Quilts, Quilts, and more Quilts.

Posted by on July 11, 2013

I have so many quilt tops that need to be quilted. I try to quilt on my home machine now but it takes so long and I feel limited to my design and time.  Do you have any suggestions without breaking my bank account?

 We do have many Pre-loved quilting systems available in our Retail and Learning Centers. Our Pre-loved Longarm quilting systems have been completely inspected and pre certified included in all pre loved machines: frame, stitch regulator, double bobbin, built on bobbin winder, laser light, warranty and many more features. Receive a full list of available systems by calling 888-Quilt-18 or email.  Sabrina@tinlizzie18.com

Filed under: Blog | Tags: , , , , ,

Don’t Miss out on our TLC!!!

Posted by on August 19, 2011

We are excited that we have our new TLC ( TinLizzie18 Chronicles) available for download!   https://tinlizzie18.com/newsletters/

We strive to give educational information to help our TinLizzie18 community, Written by Quilters for Quilters.  

Do you have a topic you would like to see in our upcoming TLC? We want to hear from you.

Filed under: Blog,Lizzie Support,Shirley Stitcher,TinLizzie18 News,TinLizzie18 Quilting Tips,Uncategorized | Tags: , , , , , , , , , , ,

Let’s Go! With a Panto!

Posted by on June 6, 2011

Let’s Go! With a Panto!

Quilting the same design, in rows, edge to edge, on a quilt, using a laser light to follow a paper pattern is called pantograph quilting. We have just nicknamed the process quilting with a “panto”.

Some of the longarm quilters absolutely love following a panto as they feel secure in the fact that they know exactly what look they are getting before they start on the quilt. Pantos can be purchased in just about every theme so you can customize the pattern to the quilt or to the quilt owner. Also, the learning curve for running a panto is very short and most longarm quilters agree that once you learn, all the pantos are the same as far as difficulty. A new owner of a longarm is encouraged to learn panto style quilting first to gain control of the movement of the machine and it is considered one of the easiest forms of longarming.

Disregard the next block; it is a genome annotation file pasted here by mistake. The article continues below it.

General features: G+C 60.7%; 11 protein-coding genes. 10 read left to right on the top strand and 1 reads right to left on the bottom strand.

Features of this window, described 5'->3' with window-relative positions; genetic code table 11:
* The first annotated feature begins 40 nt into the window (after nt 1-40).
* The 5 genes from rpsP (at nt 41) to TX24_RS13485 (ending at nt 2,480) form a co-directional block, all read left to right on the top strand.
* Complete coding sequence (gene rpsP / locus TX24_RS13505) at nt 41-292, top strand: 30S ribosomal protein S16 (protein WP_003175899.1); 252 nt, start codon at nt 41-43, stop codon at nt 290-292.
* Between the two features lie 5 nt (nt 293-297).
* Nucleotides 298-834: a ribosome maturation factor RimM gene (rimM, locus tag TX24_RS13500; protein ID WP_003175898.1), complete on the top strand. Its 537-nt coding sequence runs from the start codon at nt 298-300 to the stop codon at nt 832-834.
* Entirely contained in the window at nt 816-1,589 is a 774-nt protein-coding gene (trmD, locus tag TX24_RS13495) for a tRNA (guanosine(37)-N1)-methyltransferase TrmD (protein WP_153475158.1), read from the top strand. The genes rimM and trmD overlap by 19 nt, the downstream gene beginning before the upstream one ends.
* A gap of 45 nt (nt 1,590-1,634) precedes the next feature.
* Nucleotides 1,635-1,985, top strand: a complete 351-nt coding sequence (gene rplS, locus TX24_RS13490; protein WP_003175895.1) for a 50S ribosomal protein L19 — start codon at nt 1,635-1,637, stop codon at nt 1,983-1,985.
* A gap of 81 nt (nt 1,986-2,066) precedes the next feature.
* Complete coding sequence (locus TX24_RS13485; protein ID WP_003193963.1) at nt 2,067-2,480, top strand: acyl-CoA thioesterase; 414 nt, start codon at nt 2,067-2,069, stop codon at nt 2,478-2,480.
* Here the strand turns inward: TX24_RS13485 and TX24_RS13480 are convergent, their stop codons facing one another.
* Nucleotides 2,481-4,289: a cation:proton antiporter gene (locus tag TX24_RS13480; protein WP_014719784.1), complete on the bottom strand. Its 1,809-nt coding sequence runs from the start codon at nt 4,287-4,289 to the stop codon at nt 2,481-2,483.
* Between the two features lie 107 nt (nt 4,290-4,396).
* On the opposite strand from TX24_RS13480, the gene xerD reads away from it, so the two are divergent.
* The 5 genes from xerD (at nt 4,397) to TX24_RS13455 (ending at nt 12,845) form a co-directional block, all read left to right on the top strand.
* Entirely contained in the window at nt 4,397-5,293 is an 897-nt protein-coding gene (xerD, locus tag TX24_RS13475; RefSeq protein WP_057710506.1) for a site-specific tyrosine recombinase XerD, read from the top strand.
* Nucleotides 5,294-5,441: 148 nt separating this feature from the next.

First, qualifying the Quilt.

Deciding to use a panto usually has to do with a couple of factors. It is considered the fastest form of finishing a quilt, so maybe you want to complete your quilt quickly. The quilt will end up being evenly balanced as far as the quilting and that makes a nice quilt to sleep under. Maybe the quilt that is to be finished would be laundered frequently and with a panto the quilt is secured with stitching all over and would hold up better. The quilt itself might have enough dominating patchwork on it so that a custom quilt pattern selection wouldn’t be seen, so why spend the time if you cannot enhance the quilt with a custom job. Therefore, panto would be a great choice.

Second, prepare the quilt

I know, we all hate the math but, you will get good results if you plan and also you will get good at estimating. We want to place chalk marks on the edge where the rows should begin so that we are sure about row placement. It is important to place the chalk marks because typically a 100 inch quilt will stretch on the longarm frame to approximately 103inches. In order to come out at the end of the quilt with full rows and not with a half a row you should estimate the number of rows you would be quilting.

If you measure the quilt in a relaxed state and place the chalk marks on the quilt it doesn’t matter where the gained inches from stretching occur as when the quilt goes back to the relaxed state the rows will still be evenly spaced.